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WASHINGTON, Sept 30 (Reuters) - The United States and China can manage differences over Beijing’s currency policies without starting a trade war that damages both sides, U.S. Treasury Secretary Timothy Geithner said on Thursday.
“We’re not going to have a trade war. We’re not going to have currency wars,” Geithner said one day after the House of Representatives passed legislation authorizing countervailing duties against China’s “undervalued” currency.
“A substantial fraction of the Chinese leadership understands it is very important to them economically to let this exchange rate move,” Geithner said at a public event.
“I think they also understand they have a huge interest in trying to make sure that they’re able to continue to enjoy access not just to our market on favorable terms, but access to a global market that depends a basic sense that people are playing with a set of acceptable norms,” he said.
“I believe we can manage this thing in a way that helps us make progress going forward,” Geithner said, noting that China’s yuan has risen at a more rapid pace since Sep. 2.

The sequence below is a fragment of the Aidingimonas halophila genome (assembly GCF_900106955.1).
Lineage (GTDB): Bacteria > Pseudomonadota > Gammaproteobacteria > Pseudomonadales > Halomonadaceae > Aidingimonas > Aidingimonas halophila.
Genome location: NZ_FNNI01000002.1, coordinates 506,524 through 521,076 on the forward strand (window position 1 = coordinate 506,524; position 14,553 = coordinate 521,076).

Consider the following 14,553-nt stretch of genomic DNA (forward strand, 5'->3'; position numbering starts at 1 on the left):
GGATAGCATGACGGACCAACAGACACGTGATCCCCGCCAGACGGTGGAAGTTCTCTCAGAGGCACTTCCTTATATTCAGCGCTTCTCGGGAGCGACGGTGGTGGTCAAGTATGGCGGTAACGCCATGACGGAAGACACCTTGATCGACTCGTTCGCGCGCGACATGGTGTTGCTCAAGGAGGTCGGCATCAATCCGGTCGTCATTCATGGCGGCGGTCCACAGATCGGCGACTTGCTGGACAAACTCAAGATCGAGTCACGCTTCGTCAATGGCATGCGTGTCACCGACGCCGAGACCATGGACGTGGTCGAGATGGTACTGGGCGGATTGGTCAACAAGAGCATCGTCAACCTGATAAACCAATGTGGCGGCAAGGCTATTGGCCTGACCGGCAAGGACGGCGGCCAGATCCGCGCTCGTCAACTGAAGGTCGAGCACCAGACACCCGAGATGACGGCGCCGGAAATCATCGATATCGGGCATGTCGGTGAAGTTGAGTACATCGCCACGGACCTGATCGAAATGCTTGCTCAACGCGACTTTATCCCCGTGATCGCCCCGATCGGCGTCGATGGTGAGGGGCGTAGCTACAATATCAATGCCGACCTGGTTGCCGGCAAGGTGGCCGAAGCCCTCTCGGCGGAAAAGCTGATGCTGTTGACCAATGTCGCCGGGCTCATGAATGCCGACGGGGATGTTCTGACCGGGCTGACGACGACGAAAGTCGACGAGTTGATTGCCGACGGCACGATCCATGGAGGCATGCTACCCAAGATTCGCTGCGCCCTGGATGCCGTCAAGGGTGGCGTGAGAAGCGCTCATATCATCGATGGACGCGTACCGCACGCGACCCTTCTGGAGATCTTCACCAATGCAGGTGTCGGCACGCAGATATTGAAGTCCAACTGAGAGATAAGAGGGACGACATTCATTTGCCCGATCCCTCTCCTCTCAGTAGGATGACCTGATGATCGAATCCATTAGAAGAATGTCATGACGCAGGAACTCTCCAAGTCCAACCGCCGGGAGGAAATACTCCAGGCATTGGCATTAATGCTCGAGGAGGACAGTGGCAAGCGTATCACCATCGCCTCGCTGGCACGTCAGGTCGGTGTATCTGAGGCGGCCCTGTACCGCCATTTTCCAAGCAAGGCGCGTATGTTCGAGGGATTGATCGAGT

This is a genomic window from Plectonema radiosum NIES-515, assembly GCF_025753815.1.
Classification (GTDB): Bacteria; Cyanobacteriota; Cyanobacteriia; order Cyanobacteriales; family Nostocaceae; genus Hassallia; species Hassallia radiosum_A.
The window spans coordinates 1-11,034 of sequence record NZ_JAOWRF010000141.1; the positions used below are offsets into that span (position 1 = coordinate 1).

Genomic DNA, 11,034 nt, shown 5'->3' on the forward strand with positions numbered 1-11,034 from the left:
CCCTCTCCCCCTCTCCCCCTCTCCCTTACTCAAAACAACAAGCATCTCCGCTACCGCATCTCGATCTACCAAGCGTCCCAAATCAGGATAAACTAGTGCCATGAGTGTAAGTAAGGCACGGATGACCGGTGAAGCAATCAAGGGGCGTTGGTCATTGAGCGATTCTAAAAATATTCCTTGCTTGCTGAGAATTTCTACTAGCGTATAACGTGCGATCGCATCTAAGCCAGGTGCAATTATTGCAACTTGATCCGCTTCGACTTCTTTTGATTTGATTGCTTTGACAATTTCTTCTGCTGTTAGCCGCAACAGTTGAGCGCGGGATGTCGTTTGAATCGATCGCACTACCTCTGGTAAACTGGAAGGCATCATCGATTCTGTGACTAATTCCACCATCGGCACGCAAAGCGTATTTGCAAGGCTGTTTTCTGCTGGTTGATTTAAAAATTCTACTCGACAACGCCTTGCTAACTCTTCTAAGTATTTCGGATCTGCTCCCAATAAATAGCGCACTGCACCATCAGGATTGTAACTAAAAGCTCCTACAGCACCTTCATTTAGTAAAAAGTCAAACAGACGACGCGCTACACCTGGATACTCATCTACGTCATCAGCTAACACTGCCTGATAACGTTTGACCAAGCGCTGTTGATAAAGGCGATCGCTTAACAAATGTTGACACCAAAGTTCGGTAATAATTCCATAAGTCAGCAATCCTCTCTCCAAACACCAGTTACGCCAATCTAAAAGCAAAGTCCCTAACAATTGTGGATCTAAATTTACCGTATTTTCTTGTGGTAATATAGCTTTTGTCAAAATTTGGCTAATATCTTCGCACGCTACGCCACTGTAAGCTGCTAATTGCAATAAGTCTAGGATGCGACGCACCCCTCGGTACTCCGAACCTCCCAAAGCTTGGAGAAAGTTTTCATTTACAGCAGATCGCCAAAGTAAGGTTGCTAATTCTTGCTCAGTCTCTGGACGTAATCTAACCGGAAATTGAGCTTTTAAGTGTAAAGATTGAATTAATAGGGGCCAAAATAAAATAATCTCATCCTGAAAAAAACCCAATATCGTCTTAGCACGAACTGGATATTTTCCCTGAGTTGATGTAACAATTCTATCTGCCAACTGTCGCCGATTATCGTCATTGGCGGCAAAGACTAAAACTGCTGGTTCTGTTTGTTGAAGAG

“If that would continue, I would think it would make a really material difference on their economics and our economics,” Geithner said.
It is important at this moment in the global economic recovery that the United States and China continue working together through forums such as the Group of 20 nations and the International Monetary Fund, he added.
Geithner avoided taking a position on the House bill which must also be approved by the Senate to become law.
But he said it was essential any legislation be consistent with world trade rules and provide more benefit for the United States than risks.
Geithner was not asked whether the Treasury Department would label China a currency manipulator in an semi-annual report next due on Oct. 15.
It has declined to do that in three previous reports since President Barack Obama took office, frustrating many lawmakers.
House Ways and Means Committee Chairman Sander Levin has said one reason he decided to move currency legislation was because Geithner testified to Congress that labeling China a manipulator was a useless gesture.
That is because it would only require the United States to initiate talks with China on currency and the Obama administration is already doing that, Geithner said in testimony to Congress earlier this month.
Reporting by Glenn Somerville and Doug Palmer; Editing by Leslie Adler and Andrew Hay